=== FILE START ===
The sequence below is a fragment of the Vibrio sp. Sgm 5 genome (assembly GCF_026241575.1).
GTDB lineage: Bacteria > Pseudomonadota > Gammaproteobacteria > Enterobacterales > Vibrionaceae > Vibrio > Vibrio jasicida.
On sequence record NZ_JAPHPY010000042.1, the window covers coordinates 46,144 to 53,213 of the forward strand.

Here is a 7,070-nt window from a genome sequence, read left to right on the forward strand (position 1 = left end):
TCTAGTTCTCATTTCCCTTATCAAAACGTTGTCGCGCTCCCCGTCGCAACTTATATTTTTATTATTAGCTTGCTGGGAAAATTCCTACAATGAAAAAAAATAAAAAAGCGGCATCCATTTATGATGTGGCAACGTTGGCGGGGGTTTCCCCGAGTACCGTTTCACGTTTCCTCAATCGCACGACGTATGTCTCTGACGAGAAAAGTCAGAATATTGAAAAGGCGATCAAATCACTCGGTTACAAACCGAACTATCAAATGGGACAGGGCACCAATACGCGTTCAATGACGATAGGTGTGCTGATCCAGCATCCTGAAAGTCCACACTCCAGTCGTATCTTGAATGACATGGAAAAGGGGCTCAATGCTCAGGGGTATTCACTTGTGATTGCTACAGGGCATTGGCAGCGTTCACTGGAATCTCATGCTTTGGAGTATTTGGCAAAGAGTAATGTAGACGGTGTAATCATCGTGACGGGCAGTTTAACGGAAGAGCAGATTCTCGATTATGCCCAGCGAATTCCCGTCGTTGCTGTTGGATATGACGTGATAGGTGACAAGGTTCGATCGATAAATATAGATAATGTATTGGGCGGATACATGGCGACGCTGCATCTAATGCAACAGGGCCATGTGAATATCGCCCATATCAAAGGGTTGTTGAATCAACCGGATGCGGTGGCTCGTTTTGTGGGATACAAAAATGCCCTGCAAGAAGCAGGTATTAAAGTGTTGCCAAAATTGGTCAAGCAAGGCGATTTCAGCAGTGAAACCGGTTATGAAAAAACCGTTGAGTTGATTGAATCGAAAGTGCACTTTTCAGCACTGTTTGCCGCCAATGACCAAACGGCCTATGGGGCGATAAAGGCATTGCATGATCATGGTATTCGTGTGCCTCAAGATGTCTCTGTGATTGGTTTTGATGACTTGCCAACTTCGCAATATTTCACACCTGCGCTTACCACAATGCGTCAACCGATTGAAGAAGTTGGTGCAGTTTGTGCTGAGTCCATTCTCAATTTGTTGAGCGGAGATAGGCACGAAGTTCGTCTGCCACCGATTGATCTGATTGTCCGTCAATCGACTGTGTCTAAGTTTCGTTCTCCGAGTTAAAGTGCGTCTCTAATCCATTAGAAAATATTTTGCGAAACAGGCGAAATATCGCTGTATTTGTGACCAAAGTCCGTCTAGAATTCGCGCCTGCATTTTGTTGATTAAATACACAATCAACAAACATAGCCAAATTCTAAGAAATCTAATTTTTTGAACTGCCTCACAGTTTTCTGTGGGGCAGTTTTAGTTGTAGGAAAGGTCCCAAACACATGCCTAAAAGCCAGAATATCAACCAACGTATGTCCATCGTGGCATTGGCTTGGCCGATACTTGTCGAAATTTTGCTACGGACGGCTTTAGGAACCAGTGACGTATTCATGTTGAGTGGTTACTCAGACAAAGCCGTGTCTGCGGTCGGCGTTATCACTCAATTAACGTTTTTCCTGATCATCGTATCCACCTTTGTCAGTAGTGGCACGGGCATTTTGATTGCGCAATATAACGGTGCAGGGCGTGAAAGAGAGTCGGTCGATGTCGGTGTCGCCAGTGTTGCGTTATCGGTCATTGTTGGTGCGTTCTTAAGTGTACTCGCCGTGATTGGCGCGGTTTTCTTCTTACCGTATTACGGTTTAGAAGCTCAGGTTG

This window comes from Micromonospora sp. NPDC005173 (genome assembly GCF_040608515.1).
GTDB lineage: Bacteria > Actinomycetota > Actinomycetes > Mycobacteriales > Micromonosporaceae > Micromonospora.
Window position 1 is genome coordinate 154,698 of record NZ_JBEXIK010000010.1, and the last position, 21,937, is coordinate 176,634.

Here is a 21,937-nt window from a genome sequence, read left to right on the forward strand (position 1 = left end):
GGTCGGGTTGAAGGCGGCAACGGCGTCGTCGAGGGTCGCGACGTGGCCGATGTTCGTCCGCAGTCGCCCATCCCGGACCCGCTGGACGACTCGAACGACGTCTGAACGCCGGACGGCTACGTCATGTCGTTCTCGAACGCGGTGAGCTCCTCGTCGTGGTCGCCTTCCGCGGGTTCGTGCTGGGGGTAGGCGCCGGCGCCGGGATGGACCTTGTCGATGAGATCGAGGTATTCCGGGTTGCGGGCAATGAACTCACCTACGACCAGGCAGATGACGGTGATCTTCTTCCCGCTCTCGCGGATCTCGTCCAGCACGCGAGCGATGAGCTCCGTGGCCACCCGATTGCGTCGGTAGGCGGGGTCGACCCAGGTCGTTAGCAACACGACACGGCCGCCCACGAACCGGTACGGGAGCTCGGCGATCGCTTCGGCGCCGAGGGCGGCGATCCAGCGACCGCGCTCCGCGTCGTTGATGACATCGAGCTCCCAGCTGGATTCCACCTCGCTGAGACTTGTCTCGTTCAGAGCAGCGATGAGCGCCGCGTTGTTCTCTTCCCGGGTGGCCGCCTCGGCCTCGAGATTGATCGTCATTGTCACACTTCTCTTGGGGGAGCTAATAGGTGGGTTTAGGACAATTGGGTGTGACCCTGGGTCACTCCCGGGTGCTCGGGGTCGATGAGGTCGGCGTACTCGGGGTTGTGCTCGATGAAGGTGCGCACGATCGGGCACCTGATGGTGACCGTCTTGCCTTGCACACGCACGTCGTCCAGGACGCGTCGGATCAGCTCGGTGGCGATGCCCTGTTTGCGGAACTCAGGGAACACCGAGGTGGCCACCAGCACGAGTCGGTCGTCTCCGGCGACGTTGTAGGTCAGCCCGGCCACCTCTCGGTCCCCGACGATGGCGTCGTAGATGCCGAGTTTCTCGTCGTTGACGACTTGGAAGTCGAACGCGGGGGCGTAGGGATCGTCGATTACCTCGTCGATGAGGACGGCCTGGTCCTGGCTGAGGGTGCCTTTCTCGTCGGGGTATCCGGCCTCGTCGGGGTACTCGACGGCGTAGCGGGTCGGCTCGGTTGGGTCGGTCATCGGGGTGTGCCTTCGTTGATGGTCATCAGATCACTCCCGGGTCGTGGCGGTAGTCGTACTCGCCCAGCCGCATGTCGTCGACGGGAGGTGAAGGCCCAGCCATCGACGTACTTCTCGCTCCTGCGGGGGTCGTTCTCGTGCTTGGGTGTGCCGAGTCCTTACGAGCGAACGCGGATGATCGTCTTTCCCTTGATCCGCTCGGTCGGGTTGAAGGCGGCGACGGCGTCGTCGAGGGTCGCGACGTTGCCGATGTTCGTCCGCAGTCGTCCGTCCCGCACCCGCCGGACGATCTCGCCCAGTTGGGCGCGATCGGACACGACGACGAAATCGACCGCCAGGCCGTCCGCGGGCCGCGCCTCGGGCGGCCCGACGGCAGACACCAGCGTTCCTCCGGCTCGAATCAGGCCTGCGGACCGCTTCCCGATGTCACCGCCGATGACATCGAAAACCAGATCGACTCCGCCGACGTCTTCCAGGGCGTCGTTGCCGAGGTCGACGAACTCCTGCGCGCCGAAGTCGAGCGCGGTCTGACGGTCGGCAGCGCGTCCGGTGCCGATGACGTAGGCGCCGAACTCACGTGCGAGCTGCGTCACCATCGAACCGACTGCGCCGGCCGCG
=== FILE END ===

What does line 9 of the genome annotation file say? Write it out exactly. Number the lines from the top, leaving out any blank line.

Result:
Here is a 21,937-nt window from a genome sequence, read left to right on the forward strand (position 1 = left end):